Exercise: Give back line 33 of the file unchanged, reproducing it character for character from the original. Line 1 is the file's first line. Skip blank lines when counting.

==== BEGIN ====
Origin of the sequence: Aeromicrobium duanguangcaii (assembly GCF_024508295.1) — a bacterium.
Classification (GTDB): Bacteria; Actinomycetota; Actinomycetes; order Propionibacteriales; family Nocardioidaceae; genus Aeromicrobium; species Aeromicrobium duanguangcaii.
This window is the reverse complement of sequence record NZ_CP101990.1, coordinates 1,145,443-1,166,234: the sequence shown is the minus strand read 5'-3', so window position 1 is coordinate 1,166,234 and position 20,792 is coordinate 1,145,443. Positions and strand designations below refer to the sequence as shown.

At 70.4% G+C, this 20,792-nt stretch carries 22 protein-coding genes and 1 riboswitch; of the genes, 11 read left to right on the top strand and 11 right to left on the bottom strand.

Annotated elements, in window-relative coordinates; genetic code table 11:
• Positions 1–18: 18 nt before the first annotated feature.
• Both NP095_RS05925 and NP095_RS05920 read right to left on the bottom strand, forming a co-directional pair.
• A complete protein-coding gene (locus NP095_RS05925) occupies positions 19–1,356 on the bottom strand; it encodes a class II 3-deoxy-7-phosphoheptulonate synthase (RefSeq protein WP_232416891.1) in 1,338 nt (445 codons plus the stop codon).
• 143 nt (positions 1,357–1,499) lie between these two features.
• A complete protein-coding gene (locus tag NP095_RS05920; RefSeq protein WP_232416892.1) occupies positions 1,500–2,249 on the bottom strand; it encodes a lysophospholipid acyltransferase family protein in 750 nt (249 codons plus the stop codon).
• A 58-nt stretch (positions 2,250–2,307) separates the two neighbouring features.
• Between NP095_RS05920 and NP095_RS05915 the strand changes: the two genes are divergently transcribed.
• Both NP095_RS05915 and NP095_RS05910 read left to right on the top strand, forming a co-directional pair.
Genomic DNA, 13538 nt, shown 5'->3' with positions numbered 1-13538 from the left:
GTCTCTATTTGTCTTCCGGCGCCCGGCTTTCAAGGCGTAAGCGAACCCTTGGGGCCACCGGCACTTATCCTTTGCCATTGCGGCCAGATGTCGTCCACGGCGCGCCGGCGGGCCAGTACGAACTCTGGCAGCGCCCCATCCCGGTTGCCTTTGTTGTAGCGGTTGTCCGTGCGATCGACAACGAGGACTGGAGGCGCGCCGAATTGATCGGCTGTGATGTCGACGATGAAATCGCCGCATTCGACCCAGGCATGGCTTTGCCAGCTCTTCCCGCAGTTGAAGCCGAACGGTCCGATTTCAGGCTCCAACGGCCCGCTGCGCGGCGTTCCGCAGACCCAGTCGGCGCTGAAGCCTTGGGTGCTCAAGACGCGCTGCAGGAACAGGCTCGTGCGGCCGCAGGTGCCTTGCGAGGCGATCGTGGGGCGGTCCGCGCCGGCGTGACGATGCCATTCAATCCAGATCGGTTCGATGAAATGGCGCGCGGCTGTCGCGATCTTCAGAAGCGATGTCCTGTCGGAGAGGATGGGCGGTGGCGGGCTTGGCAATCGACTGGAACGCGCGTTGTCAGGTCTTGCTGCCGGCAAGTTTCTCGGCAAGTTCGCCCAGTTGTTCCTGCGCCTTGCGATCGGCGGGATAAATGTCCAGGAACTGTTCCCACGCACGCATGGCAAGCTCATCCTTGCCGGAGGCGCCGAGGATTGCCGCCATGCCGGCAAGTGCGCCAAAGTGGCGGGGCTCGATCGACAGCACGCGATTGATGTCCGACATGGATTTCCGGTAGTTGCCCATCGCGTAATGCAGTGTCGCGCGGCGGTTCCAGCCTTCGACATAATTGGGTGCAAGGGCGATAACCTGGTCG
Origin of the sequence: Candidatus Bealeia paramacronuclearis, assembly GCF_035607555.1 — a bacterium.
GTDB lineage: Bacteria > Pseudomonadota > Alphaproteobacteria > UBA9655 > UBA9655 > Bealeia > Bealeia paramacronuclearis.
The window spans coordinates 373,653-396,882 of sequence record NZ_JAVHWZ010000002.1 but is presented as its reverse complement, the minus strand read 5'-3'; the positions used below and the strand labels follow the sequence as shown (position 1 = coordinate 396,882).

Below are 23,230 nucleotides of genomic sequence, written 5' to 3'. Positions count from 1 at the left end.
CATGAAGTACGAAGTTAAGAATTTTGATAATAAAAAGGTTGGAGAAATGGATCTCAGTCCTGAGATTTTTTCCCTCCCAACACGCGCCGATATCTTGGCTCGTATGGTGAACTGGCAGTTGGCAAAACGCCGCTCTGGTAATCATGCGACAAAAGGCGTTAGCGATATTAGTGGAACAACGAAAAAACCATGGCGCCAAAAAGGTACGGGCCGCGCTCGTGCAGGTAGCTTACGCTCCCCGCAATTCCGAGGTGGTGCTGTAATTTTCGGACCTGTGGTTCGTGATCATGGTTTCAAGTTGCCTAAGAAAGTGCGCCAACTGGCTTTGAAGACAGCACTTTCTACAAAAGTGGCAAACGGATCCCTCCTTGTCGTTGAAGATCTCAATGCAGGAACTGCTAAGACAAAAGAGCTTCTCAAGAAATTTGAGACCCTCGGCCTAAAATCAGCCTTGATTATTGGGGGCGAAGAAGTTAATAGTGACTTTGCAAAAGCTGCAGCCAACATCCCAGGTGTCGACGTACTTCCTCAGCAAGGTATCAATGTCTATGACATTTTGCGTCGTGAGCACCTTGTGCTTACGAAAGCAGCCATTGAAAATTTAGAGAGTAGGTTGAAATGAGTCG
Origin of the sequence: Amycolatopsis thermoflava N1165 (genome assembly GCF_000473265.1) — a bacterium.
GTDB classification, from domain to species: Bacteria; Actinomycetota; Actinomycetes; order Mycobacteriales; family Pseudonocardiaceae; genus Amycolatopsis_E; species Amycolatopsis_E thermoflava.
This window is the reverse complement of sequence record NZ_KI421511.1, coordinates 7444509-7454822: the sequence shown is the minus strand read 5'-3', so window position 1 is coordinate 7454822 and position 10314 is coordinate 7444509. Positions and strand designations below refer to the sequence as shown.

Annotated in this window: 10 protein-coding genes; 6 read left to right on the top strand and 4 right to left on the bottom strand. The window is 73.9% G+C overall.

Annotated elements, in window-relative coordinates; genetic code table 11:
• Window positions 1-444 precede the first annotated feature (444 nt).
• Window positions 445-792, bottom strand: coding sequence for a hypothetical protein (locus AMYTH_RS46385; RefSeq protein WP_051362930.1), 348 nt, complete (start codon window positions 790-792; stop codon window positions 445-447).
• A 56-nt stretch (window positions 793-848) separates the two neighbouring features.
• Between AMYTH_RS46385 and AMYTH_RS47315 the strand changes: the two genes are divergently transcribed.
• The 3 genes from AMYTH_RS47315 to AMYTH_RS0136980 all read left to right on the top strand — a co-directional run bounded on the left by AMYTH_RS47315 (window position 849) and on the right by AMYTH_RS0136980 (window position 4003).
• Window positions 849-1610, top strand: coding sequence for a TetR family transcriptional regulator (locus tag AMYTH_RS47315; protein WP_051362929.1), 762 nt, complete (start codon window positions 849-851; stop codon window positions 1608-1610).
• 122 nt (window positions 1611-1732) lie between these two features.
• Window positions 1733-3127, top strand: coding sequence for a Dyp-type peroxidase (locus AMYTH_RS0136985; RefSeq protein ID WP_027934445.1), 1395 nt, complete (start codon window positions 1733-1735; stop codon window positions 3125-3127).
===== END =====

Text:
• Window positions 1733-3127, top strand: coding sequence for a Dyp-type peroxidase (locus AMYTH_RS0136985; RefSeq protein ID WP_027934445.1), 1395 nt, complete (start codon window positions 1733-1735; stop codon window positions 3125-3127).